They say though that you usually copy your parents in your life choices. ANd that would be true for my Mum, because the thing was very similar with my grandma.

She is a very intelligent, cultured lady, had great ambitions as a young woman, got degrees in such diverse fields as food technology and theology, but she is also a very gentle, sensitive, idealistic and actually naive person, believing that everyone is like her and has the same values. And during her food technology studies met my grandad – also a very intelligent, cultured, strong, manly, fiendishly ambitious and versatile man. – They were madly in love with each other like most couples are at the beginning, the thing was that each of them had their own dreams that were quite different from each other’s, and my grandad was incredibly stubborn and domineering, to the point that in our current standards I suppose we could call it abusive. His dream has always been farming, because of his huge interest in agriculture, so it was clear to him that his wife will have to adjust and live in the sh*thole and dedicate herself to him and breeding hens to help him grow his business.

I love my grandad, have had a pretty close relationship with him, he has always stood for me when I most needed it, even when no one else did, and I always feel very safe with him and like we have a strangely deep connection and understanding for each other, and overall he’s one of the people I admire most in my life, particularly for how comprehensively skilled he is, but although he has mellowed a whole lot in his old age, I feel really bad about him being so bossy and tyrannical to my grandma. He wouldn’t let her go anywhere on her own, he decided what she should do or not do, with whom she can meet, he forbade her to drive anywhere, have her own work or money or any personal life that he wouldn’t be able to fully control. I guess even if she was assertive she wouldn’t be able to resist this and stand for herself, but she wasn’t, at all. He even didn’t let her to go to church on her own, only when it suited him and he would be able to drop her there, which was a big pain for her because my grandma has always been a very devout Christian. Grandad was brought up in a Christian family too, but it was never a priority for them and I guess he was too proud to be able to live through Christian faith where you have to be humble and rely on God rather than on yourself. So he wasn’t really keen on that which was also a big problem for grandma. As the children arrived her life was focused only around the household/farm, selling eggs with grandad and mothering the four kids. Later on grandad started drinking too much alcohol and has once tried to commit suicide, and while it’s no longer a problem and he doesn’t drink at all, it used to be something that grandma really struggled with and couldn’t accept, and tried to desperately hide it from children in which she succeeded as my Mum only learned about his alcoholism when she was an adult. At some point as I told you grandma got a degree from theology and wanted to work as a religion teacher or something like that but then one of my aunts was born and there were quite awful complications and she was a very vulnerable and sickly baby even though now thankfully she’s thriving and perfectly fine.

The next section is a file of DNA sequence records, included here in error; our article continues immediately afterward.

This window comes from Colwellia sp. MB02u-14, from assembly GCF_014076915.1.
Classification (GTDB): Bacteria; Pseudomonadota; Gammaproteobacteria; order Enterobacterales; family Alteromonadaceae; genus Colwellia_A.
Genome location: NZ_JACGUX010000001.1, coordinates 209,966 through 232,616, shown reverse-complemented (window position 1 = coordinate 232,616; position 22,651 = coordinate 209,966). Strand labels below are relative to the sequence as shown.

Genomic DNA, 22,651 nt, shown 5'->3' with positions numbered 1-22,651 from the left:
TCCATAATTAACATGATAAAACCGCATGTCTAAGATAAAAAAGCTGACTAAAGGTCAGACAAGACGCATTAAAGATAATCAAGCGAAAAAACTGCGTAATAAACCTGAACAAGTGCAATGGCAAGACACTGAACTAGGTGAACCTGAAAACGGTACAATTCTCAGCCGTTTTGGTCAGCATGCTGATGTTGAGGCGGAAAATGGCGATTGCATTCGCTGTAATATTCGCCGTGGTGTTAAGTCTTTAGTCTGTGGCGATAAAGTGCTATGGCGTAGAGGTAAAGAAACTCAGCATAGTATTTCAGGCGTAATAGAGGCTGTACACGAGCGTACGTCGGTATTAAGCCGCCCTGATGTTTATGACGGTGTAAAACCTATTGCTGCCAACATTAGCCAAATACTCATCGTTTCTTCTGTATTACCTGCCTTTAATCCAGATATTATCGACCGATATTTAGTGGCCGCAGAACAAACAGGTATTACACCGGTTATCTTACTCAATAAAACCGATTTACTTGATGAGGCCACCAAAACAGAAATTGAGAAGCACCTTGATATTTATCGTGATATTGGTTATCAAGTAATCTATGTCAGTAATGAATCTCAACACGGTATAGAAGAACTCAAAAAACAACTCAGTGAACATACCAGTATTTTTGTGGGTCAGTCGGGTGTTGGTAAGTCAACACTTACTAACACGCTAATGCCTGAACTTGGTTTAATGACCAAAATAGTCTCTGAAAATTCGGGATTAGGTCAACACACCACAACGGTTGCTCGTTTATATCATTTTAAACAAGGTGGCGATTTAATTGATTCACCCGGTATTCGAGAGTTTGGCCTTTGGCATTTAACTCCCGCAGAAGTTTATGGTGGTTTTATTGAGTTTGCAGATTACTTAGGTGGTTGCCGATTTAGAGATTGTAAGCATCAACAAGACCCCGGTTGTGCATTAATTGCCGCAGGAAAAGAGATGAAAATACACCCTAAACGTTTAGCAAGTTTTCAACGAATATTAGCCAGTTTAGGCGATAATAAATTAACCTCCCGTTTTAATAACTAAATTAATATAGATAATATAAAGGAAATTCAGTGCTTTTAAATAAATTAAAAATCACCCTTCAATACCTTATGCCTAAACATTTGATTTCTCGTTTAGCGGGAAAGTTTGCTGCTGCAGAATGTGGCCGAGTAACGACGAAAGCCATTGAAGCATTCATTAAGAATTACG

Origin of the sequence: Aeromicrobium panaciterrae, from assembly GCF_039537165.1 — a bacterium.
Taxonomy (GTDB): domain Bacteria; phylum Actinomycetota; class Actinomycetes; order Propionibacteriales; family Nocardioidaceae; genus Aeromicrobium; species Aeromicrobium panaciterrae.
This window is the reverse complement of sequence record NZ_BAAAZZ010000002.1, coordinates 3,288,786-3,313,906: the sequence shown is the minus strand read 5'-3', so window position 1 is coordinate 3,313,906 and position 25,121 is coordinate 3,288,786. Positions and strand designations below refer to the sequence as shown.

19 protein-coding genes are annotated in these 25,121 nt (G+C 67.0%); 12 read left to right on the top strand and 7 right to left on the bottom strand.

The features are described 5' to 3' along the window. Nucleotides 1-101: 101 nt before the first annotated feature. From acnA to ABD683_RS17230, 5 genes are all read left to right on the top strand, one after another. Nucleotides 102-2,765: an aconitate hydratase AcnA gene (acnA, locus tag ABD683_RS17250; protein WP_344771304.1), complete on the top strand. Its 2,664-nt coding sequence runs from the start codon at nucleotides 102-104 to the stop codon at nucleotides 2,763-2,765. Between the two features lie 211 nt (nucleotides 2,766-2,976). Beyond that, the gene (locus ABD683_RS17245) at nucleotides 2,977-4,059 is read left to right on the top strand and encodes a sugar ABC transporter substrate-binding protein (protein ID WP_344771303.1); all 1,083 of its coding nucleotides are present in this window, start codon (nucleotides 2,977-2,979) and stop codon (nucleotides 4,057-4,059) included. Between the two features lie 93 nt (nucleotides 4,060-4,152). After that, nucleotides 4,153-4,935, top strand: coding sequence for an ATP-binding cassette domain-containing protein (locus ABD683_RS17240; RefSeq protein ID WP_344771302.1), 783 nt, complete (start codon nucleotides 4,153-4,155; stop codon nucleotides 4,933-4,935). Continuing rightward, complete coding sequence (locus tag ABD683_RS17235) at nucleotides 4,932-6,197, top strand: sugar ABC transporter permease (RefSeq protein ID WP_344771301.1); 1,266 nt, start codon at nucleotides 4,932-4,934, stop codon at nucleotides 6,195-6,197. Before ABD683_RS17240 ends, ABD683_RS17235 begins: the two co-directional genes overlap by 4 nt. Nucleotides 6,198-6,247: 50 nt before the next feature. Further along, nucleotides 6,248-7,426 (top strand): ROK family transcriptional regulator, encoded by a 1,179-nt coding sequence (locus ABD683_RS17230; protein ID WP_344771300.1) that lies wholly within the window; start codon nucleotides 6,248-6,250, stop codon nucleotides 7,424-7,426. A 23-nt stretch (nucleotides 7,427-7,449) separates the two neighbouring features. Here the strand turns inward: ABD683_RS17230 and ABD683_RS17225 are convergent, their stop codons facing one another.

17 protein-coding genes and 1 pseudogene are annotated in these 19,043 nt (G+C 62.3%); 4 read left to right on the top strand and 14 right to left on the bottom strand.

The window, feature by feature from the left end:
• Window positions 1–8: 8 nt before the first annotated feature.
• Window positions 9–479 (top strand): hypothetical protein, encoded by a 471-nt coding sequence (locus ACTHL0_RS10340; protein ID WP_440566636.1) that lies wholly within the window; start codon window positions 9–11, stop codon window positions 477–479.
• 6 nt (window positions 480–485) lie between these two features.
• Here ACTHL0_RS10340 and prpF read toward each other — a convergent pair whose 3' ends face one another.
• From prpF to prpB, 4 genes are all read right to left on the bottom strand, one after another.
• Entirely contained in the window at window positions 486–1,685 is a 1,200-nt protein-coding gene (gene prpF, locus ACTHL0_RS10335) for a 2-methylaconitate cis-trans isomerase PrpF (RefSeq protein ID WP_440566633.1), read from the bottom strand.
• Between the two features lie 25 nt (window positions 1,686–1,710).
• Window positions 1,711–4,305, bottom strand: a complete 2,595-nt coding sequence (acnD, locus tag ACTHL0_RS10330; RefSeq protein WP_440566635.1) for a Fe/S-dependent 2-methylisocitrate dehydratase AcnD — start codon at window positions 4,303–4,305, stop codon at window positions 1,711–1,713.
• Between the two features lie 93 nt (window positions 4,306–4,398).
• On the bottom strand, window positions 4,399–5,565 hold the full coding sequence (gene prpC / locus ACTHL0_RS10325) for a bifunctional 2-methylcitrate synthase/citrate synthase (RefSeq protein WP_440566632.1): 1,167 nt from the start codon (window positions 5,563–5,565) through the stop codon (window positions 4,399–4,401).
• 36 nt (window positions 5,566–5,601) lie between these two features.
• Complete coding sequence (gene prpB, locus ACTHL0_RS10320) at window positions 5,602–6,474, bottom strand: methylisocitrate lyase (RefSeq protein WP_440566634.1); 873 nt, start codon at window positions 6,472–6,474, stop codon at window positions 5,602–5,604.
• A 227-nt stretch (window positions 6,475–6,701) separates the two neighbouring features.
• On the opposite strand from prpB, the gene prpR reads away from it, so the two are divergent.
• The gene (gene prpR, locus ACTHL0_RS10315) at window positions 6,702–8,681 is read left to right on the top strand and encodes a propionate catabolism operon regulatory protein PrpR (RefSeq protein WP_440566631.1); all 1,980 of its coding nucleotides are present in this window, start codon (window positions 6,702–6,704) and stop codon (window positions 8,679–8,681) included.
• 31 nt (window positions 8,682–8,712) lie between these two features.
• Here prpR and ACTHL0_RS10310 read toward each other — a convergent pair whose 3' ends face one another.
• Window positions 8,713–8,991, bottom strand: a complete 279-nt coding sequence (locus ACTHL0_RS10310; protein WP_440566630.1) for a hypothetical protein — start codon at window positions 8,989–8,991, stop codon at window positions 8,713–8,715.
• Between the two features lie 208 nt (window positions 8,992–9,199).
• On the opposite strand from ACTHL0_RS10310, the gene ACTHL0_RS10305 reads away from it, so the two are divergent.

Now my grandparents’ relationship is less stormy, as I said my grandad has mellowed a lot both to his wife and to his children and all his grandchildren love him dearly, though they’re certainly not madly in love with each other and grandma is still suffering because of grandad’s cynical/haughty approach regarding faith and that he treats her like she’s very inferior to him, but he does appear to love her in some way and cares for her in that controlling, possessive way as some people do since they can’t otherwise.

She has certainly had her fair share of sufferings, but, most importantly here, has been always so very committed, to her husband, children, and every other responsibility that life has placed on her. In a way I admire her for that, but on the other hand, the extend to which my grandma commits herself is sort of strange to me and I feel like I couldn’t do that without feeling frustrated. just every minute. She doesn’t actually have her own life. Her life evolves around her children and grandchildren, caring for her husband, their work, praying, and now there is a little bit of place for gardening, but that’s it.

My Mum is not like that, my Mum is stronger and more assertive, but still has that extreme ability to dedicate herself to others.